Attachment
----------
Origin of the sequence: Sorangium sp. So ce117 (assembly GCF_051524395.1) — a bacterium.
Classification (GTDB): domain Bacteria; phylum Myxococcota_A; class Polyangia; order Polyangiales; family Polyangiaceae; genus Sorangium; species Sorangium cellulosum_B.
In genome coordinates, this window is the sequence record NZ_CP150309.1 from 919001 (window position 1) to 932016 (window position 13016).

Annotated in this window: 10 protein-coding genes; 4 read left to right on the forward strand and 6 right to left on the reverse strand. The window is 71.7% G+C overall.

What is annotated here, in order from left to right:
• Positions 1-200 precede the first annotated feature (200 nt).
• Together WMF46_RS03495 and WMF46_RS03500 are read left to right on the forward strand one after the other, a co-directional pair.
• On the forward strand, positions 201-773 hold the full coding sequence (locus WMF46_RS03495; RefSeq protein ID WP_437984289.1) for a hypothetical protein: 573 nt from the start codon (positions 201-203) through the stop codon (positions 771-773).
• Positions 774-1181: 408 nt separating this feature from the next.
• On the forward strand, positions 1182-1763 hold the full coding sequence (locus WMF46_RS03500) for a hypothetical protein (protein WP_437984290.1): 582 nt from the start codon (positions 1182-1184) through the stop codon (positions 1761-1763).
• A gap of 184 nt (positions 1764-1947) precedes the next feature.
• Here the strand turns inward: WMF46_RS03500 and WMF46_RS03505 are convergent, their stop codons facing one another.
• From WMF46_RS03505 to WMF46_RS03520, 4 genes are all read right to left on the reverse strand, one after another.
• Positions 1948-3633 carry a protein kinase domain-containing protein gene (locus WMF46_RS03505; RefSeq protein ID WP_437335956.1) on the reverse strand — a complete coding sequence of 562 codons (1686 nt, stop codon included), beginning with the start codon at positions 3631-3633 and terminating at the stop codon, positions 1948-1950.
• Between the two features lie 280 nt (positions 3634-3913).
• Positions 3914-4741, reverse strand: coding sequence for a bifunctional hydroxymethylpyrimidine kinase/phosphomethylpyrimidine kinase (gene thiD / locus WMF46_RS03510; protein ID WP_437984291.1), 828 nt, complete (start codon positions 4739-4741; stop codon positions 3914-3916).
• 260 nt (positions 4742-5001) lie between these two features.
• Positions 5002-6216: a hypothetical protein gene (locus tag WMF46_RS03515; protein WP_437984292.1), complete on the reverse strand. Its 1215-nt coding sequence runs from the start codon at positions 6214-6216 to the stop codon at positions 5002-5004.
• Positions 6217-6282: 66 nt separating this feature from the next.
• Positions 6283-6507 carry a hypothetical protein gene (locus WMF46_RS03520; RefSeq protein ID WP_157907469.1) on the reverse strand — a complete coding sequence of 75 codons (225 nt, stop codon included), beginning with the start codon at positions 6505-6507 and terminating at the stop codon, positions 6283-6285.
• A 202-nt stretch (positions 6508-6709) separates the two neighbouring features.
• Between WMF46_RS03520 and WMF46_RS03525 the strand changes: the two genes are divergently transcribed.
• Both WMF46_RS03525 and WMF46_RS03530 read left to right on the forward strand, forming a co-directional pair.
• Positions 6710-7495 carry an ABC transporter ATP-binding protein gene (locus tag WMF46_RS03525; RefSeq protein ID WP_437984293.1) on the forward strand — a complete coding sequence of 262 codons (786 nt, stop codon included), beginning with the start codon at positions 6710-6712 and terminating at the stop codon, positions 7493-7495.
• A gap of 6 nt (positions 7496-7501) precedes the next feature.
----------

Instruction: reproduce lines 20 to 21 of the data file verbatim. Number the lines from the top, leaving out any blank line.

• Positions 6283-6507 carry a hypothetical protein gene (locus WMF46_RS03520; RefSeq protein ID WP_157907469.1) on the reverse strand — a complete coding sequence of 75 codons (225 nt, stop codon included), beginning with the start codon at positions 6505-6507 and terminating at the stop codon, positions 6283-6285.
• A 202-nt stretch (positions 6508-6709) separates the two neighbouring features.